THE DEATH of Sudan's rebel leader-turned-vice-president John Garang has pushed the crisis in Darfur even further off the international radar screen. While the peace agreement that Garang crafted between his southern-based rebels and the Khartoum government has paved the way for a new government of national unity, Darfur is now suffering stage two of the ruling party's brutal counterinsurgency strategy. Stage one was well documented: the wholesale annihilation of the way of life and livelihoods of the civilian supporters of the rebellion. The Bush administration called this genocide.
Stage two, however, occurs largely off camera. The engineers of Darfur's agony are gradually exterminating the survivors of stage one -- the 2.5 million frightened civilians living in hastily erected camps. The rape of women is systematic and relentless, access to humanitarian aid is denied, and vulnerable Darfurians are losing their will to survive.
Despite pronouncements of some US and UN officials to the contrary, the security outlook across large swaths of Darfur remains dismal. Khartoum continues to provide materiel to the Janjaweed militias, who inflame ethnic divisions in Darfur aimed at stoking intercommunal conflict and fomenting anarchy. Government officials can then say that these are historic ''tribal" feuds, while those who are eager to improve relations with Sudan (read: eager to invest in the oil sector) will accept this falsehood, conveniently forgetting who set the destruction in motion.
The war in Darfur illustrates the two fundamental elements of the ruling party's strategy for maintaining power. First, its backers kill and displace as many people as they can until the international spotlight shines too brightly. Then, they turn the ethnic diversity of Sudan into an instrument of war and political control. It is a pattern of destruction that defines 16 years of misrule: in the oil fields, throughout other parts of the south, in the central Nuba Mountains, and now in Darfur.
Government officials responsible for atrocity crimes in Darfur have outsourced direct control and orchestration of Janjaweed activity and its divide-and-conquer policy to local government officials, who conjure up ways to stoke conflict between neighbors as if we were playing the board game Risk. Until the Janjaweed are dealt with decisively, the situation will remain bleak. Darfur's tormenters will not reverse their policy of support for the Janjaweed because they have too much to lose politically and militarily, and the pressure from the international community remains too muted and weak to alter their calculations.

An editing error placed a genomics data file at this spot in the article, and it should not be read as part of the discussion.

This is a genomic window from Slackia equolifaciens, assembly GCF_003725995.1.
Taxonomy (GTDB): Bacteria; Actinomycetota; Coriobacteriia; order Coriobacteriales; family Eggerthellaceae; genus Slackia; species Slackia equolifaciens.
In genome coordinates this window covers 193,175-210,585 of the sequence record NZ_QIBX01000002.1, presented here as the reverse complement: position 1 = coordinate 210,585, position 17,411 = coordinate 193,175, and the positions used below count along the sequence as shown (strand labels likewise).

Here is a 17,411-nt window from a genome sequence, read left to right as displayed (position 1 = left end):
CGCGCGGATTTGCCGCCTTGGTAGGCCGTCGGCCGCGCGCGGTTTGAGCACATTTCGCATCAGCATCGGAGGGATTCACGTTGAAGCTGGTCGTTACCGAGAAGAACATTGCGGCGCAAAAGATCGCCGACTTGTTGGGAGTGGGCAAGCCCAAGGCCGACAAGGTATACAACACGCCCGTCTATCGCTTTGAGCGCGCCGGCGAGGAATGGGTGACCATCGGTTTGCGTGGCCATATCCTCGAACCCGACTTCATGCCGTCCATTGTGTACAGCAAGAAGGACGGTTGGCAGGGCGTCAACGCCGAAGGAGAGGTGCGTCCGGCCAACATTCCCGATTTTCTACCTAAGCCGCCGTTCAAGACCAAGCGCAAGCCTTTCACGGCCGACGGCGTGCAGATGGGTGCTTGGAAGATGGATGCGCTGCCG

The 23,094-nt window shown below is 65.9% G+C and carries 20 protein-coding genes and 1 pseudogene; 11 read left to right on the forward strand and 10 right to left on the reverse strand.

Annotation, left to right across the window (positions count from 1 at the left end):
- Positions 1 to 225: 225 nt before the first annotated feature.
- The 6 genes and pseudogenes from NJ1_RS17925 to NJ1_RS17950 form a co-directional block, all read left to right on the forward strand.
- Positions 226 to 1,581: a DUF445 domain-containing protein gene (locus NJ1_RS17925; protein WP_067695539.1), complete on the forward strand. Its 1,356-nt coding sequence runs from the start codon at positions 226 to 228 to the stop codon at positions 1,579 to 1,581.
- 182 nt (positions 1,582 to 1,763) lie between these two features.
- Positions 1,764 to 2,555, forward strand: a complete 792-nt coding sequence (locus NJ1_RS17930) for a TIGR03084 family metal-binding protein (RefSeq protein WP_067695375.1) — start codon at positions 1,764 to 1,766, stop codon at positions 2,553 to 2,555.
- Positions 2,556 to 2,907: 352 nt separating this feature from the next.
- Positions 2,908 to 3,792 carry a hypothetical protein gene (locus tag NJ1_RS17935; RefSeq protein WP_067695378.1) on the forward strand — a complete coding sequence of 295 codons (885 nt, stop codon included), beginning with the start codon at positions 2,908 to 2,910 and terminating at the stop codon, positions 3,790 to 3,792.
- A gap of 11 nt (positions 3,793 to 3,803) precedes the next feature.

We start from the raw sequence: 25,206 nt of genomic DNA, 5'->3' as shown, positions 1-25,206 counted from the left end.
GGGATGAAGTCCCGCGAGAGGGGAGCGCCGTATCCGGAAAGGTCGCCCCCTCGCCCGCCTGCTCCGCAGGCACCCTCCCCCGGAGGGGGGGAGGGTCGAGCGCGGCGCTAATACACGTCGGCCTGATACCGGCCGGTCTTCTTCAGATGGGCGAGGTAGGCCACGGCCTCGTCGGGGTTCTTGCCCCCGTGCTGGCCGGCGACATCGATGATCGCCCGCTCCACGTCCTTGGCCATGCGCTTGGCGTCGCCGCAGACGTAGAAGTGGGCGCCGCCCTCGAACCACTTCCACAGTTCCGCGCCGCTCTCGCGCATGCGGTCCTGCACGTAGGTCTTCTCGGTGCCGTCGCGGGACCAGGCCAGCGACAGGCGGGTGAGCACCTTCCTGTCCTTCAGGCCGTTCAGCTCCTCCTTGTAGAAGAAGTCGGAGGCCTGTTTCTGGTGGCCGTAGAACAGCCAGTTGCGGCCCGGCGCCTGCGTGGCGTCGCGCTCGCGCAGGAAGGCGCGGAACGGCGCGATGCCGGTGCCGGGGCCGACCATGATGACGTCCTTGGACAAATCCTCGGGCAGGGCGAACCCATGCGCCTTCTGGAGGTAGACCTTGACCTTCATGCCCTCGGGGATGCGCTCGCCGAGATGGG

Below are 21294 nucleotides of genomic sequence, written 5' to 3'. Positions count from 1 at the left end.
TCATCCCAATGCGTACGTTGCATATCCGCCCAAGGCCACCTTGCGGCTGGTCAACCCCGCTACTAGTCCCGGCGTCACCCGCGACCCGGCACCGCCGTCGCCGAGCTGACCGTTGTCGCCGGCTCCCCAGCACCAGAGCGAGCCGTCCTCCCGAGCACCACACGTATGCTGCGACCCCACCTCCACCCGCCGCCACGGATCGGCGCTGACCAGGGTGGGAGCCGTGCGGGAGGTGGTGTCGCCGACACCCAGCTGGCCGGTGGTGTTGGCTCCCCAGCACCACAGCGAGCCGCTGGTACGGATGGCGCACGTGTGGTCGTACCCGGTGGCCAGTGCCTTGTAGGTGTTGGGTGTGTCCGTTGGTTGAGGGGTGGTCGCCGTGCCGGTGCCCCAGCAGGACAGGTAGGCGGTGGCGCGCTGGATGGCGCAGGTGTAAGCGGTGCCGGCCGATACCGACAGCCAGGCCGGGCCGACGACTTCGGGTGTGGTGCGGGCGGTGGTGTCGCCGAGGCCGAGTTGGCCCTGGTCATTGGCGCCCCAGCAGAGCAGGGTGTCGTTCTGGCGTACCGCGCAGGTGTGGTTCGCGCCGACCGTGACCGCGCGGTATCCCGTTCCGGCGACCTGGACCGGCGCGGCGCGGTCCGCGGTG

The crisis in Sudan would abate rapidly if the international community, led by the United States, pursued three simultaneous policy tracks: civilian protection, peace promotion, and war crimes accountability.
First, civilian protection is the international community's signature failure in Darfur. Two and a half years after the government and Janjaweed began their assault, the world has managed to deploy just 5,000 troops in Darfur to observe an unimplemented ceasefire. That's it.
If this African Union-led force is to succeed, it needs a stronger mandate focused on protecting civilians and an accelerated deployment of forces to reach at least 12,000 troops. If the union cannot do this, NATO should provide the necessary forces until it reaches full strength.
Second, the new US special representative to Sudan, Roger Winter, must work with African and European counterparts to support the African Union-led peace negotiations for Darfur. The Bush administration should ensure that Winter has adequate funding and staff. Winter should also support implementation of Garang's agreement, key to overall peace in the country, and support conflict resolution in neighboring northern Uganda, which is linked directly to the Sudan conflict through Khartoum's support of the Ugandan rebels.
Third, the cycle of impunity must be broken. Accountability can be introduced if the United States and others support the work of the International Criminal Court in Darfur, and put into action the targeted sanctions that were passed by the UN Security Council well over four months ago with little sign of implementation.
The good news is that these initiatives are manageable but will happen only if the political heat on American officials is turned up a few more degrees. The battle is joined: Significant Jewish, Christian, student, and human rights constituencies across the United States are fighting indifference and an administration whose action does not match its rhetoric. Who wins the battle will determine the fate of 2.5 million homeless Darfurians.
John Prendergast, former director of African affairs at the National Security Council, is special adviser to the president of the International Crisis Group. Colin Thomas-Jensen is Crisis Group's media and advocacy assistant for Africa.